Changes in carbon stocks and greenhouse gas balance in a coffee (Coffea arabica) monoculture versus an agroforestry system with Inga densiflora, in Costa Rica
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Permanent link to this item: http://hdl.handle.net/11463/5833
Internet URL: http://www.cifor.org/pid/5154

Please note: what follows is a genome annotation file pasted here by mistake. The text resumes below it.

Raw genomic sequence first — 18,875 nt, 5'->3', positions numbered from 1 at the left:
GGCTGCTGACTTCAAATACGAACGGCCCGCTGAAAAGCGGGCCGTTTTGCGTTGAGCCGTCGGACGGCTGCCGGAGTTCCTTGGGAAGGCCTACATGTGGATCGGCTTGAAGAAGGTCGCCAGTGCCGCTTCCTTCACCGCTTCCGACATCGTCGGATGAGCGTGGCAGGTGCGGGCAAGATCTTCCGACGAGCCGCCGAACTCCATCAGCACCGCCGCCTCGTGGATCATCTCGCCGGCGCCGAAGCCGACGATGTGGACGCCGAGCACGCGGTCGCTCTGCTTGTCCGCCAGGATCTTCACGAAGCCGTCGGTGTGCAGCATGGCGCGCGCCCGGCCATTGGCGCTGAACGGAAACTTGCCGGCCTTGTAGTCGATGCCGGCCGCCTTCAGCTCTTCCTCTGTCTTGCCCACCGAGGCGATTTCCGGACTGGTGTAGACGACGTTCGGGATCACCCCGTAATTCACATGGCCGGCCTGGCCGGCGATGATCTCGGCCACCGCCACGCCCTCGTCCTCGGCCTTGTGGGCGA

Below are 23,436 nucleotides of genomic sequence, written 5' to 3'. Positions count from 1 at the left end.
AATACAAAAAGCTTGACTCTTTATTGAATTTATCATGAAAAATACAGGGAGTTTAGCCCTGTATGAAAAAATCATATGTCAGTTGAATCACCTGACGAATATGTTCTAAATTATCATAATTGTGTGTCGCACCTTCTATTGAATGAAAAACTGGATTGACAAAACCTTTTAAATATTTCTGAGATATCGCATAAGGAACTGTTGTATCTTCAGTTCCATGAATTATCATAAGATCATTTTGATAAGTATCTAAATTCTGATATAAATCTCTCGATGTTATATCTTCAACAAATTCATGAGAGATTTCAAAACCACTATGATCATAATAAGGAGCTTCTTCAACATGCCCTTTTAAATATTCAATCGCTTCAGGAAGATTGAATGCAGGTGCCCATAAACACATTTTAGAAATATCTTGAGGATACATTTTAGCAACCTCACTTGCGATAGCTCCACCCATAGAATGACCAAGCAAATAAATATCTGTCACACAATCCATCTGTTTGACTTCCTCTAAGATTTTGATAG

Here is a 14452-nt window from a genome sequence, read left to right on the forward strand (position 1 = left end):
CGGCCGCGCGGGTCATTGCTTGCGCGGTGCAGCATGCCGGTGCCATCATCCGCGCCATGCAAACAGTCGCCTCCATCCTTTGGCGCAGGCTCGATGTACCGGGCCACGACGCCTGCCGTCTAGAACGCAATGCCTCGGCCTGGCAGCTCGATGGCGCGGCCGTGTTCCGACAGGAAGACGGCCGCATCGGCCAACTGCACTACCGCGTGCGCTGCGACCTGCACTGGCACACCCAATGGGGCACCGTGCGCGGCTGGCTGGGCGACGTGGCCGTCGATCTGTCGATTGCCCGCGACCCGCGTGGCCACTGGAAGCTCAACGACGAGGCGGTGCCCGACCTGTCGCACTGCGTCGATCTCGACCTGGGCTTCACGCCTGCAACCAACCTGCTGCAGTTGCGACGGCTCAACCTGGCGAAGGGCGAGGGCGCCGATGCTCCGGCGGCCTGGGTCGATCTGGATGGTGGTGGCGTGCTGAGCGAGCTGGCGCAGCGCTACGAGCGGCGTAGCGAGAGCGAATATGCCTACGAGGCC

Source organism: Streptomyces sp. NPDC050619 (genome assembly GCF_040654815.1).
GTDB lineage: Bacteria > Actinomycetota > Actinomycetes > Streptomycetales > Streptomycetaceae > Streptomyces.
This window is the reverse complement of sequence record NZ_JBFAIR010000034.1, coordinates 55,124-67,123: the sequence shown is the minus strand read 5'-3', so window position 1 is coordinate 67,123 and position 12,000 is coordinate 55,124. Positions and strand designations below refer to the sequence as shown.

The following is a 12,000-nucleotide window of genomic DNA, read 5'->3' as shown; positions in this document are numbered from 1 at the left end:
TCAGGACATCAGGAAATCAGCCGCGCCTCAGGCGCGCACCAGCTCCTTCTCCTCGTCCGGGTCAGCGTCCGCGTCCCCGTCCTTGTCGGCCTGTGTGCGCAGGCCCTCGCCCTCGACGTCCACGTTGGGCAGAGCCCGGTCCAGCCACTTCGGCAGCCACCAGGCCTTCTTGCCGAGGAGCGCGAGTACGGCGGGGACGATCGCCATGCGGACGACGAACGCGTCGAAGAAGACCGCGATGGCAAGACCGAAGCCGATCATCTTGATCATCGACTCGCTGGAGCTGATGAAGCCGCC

Agroforestry represents an opportunity to reduce CO2 concentrations in the atmosphere by increasing carbon (C) stocks in agricultural lands. Agroforestry practices may also promote mineral N fertilization and the use of N2-fixing legumes that favor the emission of non-CO2 greenhouse gases (GHG) (N2O and CH4). The present study evaluates the net GHG balance in two adjacent coffee plantations, both highly fertilized (250 kg N ha-1 year-1): a monoculture (CM) and a culture shaded by the N2-fixing legume tree species Inga densiflora (CIn). C stocks, soil N2O emissions and CH4 uptakes were measured during the first cycle of both plantations. During a 3-year period (6–9 years after the establishment of the systems), soil C in the upper 10 cm remained constant in the CIn plantation (+0.09 ± 0.58 Mg C ha-1 year-1) and decreased slightly but not significantly in the CM plantation (-0.43 ± 0.53 Mg C ha-1 year-1). Aboveground carbon stocks in the coffee monoculture and the agroforestry system amounted to 9.8 ± 0.4 and 25.2 ± 0.6 Mg C ha-1, respectively, at 7 years after establishment. C storage rate in the phytomass was more than twice as large in the CIn compared to the CM system (4.6 ± 0.1 and 2.0 ± 0.1 Mg C ha-1 year-1, respectively). Annual soil N2O emissions were 1.3 times larger in the CIn than in the CM plantation (5.8 ± 0.5 and 4.3 ± 0.3 kg N-N2O ha-1 year-1, respectively). The net GHG balance at the soil scale calculated from the changes in soil C stocks and N2O emissions, expressed in CO2 equivalent, was negative in both coffee plantations indicating that the soil was a net source of GHG. Nevertheless this balance was in favor of the agroforestry system. The net GHG balance at the plantation scale, which includes additionally C storage in the phytomass, was positive and about 4 times larger in the CIn (14.59 ± 2.20 Mg CO2 eq ha-1 year-1) than in the CM plantation (3.83 ± 1.98 Mg CO2 eq ha-1 year-1). Thus converting the coffee monoculture to the coffee agroforestry plantation shaded by the N2-fixing tree species I. densiflora would increase net atmospheric GHG removals by 10.76 ± 2.96 Mg CO2 eq ha-1 year-1 during the first cycle of 8–9 years.
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